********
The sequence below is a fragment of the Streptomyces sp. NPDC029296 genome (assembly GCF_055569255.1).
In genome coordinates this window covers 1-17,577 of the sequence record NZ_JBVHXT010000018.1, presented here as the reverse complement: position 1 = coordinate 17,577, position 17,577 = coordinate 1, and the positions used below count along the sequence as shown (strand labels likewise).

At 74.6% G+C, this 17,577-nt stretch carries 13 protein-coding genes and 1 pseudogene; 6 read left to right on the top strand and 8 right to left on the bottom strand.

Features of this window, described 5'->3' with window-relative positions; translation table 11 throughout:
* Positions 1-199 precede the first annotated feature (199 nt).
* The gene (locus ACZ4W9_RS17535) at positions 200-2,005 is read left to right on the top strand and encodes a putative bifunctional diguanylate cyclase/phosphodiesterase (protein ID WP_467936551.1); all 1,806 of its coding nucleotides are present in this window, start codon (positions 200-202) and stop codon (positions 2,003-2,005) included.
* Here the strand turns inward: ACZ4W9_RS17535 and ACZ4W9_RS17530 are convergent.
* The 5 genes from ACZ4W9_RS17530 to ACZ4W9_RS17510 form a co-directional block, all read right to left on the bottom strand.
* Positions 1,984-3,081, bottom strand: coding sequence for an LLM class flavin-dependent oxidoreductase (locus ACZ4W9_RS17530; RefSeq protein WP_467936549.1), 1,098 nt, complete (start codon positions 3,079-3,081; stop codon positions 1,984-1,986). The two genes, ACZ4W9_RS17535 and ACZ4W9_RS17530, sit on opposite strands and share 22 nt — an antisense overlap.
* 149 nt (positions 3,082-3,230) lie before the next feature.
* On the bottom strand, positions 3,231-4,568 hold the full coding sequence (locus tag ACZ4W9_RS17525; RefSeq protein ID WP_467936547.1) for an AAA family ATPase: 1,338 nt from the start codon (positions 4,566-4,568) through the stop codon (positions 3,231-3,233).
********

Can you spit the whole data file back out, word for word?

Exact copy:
The sequence below is a fragment of the Streptomyces sp. NPDC029296 genome (assembly GCF_055569255.1).
In genome coordinates this window covers 1-17,577 of the sequence record NZ_JBVHXT010000018.1, presented here as the reverse complement: position 1 = coordinate 17,577, position 17,577 = coordinate 1, and the positions used below count along the sequence as shown (strand labels likewise).

At 74.6% G+C, this 17,577-nt stretch carries 13 protein-coding genes and 1 pseudogene; 6 read left to right on the top strand and 8 right to left on the bottom strand.

Features of this window, described 5'->3' with window-relative positions; translation table 11 throughout:
* Positions 1-199 precede the first annotated feature (199 nt).
* The gene (locus ACZ4W9_RS17535) at positions 200-2,005 is read left to right on the top strand and encodes a putative bifunctional diguanylate cyclase/phosphodiesterase (protein ID WP_467936551.1); all 1,806 of its coding nucleotides are present in this window, start codon (positions 200-202) and stop codon (positions 2,003-2,005) included.
* Here the strand turns inward: ACZ4W9_RS17535 and ACZ4W9_RS17530 are convergent.
* The 5 genes from ACZ4W9_RS17530 to ACZ4W9_RS17510 form a co-directional block, all read right to left on the bottom strand.
* Positions 1,984-3,081, bottom strand: coding sequence for an LLM class flavin-dependent oxidoreductase (locus ACZ4W9_RS17530; RefSeq protein WP_467936549.1), 1,098 nt, complete (start codon positions 3,079-3,081; stop codon positions 1,984-1,986). The two genes, ACZ4W9_RS17535 and ACZ4W9_RS17530, sit on opposite strands and share 22 nt — an antisense overlap.
* 149 nt (positions 3,082-3,230) lie before the next feature.
* On the bottom strand, positions 3,231-4,568 hold the full coding sequence (locus tag ACZ4W9_RS17525; RefSeq protein ID WP_467936547.1) for an AAA family ATPase: 1,338 nt from the start codon (positions 4,566-4,568) through the stop codon (positions 3,231-3,233).